What do Donald Trump and Hillary Clinton write?

Political communication is nothing if it is not words–mostly spoken–and now, for sure, Tweeted as well.  But in addition to the spoken interviews and speeches by our candidates, we also have autobiographies, often a rich and utterly unique communication effort by our candidates to tell their life stories.  

As part of an American Studies course I’m very excited to be teaching in fall, I’m asking the students to read both current autobiographies of Donald Trump, Crippled America; and Hillary Clinton, Hard Choices.  Since I firmly believe that good teachers, supervisors and even parents should not ask their students, direct reports or children to do things that they would not do themselves, I am going to join in on the assignment this summer by reading the autobiographies in advance of the course and posted my assignment here.

The assignment is:  read a chapter (maybe two for Clinton–her book is thick –see photo), and share with the class (in the case of this blog–you the reader), how the author and presidential nominee (Trump and Clinton), view themselves as American and what their vision is for the country.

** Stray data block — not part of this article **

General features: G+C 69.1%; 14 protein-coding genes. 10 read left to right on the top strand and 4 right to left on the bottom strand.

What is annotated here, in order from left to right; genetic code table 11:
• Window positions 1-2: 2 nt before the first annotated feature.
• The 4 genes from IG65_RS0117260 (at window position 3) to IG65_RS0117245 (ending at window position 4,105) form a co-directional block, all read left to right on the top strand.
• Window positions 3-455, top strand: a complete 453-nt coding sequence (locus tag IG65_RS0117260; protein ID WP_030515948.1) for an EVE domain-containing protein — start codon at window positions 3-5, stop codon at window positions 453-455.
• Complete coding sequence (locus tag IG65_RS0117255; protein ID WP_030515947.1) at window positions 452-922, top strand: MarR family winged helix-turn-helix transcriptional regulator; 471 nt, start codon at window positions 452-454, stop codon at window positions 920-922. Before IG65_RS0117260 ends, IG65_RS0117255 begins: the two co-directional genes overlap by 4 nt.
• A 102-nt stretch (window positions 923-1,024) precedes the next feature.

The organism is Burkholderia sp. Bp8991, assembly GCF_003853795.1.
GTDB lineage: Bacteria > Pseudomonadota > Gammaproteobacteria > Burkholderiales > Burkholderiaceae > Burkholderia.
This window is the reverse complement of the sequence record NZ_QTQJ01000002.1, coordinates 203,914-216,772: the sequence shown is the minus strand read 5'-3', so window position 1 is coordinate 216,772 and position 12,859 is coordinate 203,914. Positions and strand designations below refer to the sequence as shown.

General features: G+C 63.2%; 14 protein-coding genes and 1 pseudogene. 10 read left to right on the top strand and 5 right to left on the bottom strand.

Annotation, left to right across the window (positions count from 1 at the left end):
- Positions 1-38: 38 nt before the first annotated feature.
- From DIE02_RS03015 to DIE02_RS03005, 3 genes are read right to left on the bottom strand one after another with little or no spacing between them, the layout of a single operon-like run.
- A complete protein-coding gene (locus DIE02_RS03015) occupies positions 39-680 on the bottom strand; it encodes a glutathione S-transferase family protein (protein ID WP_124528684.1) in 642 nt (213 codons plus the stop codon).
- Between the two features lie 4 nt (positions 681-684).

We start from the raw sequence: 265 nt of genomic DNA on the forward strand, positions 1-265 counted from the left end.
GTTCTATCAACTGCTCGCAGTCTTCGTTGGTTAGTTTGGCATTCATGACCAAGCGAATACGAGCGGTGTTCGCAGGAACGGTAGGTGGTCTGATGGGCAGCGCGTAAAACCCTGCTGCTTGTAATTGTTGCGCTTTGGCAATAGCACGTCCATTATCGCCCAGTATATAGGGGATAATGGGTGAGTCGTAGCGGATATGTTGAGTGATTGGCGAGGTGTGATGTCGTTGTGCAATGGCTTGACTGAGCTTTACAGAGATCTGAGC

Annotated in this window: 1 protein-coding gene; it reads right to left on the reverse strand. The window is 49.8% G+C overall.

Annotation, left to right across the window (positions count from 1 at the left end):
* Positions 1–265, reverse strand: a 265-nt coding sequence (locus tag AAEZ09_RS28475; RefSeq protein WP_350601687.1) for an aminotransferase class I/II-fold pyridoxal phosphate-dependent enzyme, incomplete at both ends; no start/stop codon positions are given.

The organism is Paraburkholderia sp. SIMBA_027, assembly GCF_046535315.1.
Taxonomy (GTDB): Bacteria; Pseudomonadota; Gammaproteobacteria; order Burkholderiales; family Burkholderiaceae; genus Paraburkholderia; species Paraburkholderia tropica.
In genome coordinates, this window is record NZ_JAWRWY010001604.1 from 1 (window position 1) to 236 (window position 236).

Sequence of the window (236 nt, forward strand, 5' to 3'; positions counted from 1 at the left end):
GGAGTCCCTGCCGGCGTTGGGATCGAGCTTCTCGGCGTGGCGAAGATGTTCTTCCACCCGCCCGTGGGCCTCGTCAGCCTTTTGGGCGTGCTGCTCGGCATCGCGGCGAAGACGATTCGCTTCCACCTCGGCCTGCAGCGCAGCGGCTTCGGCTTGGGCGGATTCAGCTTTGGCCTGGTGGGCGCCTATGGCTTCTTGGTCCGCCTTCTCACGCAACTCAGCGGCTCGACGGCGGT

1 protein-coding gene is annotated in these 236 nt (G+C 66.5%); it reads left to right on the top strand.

So, stay tuned to this blog and the posts that will follow to stay up to date.  I’ll feature a few paragraphs that sum up each chapter, featuring both Trump and Clinton in each blog post.

What it means to be an American and the vision of each nominee for president — in their own words!IMG_2023


The Blessings of Liberty